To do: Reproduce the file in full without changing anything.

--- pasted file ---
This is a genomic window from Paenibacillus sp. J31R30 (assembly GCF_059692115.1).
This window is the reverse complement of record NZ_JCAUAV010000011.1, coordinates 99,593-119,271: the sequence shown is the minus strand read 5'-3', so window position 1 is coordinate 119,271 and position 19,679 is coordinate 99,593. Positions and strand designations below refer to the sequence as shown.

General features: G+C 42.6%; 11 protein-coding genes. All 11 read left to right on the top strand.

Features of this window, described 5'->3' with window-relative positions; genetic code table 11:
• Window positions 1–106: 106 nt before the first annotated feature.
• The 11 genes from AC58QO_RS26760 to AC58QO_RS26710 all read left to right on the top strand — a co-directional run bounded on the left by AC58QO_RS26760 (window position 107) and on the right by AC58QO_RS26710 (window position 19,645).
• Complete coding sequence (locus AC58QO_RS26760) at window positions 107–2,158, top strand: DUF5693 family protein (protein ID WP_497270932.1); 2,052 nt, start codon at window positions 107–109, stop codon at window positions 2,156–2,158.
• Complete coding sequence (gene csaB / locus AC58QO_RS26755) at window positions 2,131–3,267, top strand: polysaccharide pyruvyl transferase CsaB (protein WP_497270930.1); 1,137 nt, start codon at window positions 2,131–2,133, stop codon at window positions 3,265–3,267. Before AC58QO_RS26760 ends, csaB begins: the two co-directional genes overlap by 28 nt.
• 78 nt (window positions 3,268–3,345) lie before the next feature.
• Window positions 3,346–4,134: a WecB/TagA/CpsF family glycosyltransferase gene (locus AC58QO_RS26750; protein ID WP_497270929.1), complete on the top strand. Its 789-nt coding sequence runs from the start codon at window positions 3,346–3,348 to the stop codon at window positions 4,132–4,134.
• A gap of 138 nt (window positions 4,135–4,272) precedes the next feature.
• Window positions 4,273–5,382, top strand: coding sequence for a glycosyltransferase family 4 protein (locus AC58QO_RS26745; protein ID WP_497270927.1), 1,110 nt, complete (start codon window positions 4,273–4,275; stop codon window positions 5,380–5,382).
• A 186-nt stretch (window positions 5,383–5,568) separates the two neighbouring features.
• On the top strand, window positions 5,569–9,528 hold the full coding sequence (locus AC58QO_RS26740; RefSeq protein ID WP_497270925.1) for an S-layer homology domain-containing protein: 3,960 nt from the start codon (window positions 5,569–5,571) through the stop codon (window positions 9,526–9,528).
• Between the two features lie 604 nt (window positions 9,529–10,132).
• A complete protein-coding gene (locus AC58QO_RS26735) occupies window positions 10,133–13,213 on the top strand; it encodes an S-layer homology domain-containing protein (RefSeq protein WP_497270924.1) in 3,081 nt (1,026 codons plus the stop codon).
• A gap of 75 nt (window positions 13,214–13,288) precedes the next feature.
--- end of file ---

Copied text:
This is a genomic window from Paenibacillus sp. J31R30 (assembly GCF_059692115.1).
This window is the reverse complement of record NZ_JCAUAV010000011.1, coordinates 99,593-119,271: the sequence shown is the minus strand read 5'-3', so window position 1 is coordinate 119,271 and position 19,679 is coordinate 99,593. Positions and strand designations below refer to the sequence as shown.

General features: G+C 42.6%; 11 protein-coding genes. All 11 read left to right on the top strand.

Features of this window, described 5'->3' with window-relative positions; genetic code table 11:
• Window positions 1–106: 106 nt before the first annotated feature.
• The 11 genes from AC58QO_RS26760 to AC58QO_RS26710 all read left to right on the top strand — a co-directional run bounded on the left by AC58QO_RS26760 (window position 107) and on the right by AC58QO_RS26710 (window position 19,645).
• Complete coding sequence (locus AC58QO_RS26760) at window positions 107–2,158, top strand: DUF5693 family protein (protein ID WP_497270932.1); 2,052 nt, start codon at window positions 107–109, stop codon at window positions 2,156–2,158.
• Complete coding sequence (gene csaB / locus AC58QO_RS26755) at window positions 2,131–3,267, top strand: polysaccharide pyruvyl transferase CsaB (protein WP_497270930.1); 1,137 nt, start codon at window positions 2,131–2,133, stop codon at window positions 3,265–3,267. Before AC58QO_RS26760 ends, csaB begins: the two co-directional genes overlap by 28 nt.
• 78 nt (window positions 3,268–3,345) lie before the next feature.
• Window positions 3,346–4,134: a WecB/TagA/CpsF family glycosyltransferase gene (locus AC58QO_RS26750; protein ID WP_497270929.1), complete on the top strand. Its 789-nt coding sequence runs from the start codon at window positions 3,346–3,348 to the stop codon at window positions 4,132–4,134.
• A gap of 138 nt (window positions 4,135–4,272) precedes the next feature.
• Window positions 4,273–5,382, top strand: coding sequence for a glycosyltransferase family 4 protein (locus AC58QO_RS26745; protein ID WP_497270927.1), 1,110 nt, complete (start codon window positions 4,273–4,275; stop codon window positions 5,380–5,382).
• A 186-nt stretch (window positions 5,383–5,568) separates the two neighbouring features.
• On the top strand, window positions 5,569–9,528 hold the full coding sequence (locus AC58QO_RS26740; RefSeq protein ID WP_497270925.1) for an S-layer homology domain-containing protein: 3,960 nt from the start codon (window positions 5,569–5,571) through the stop codon (window positions 9,526–9,528).
• Between the two features lie 604 nt (window positions 9,529–10,132).
• A complete protein-coding gene (locus AC58QO_RS26735) occupies window positions 10,133–13,213 on the top strand; it encodes an S-layer homology domain-containing protein (RefSeq protein WP_497270924.1) in 3,081 nt (1,026 codons plus the stop codon).
• A gap of 75 nt (window positions 13,214–13,288) precedes the next feature.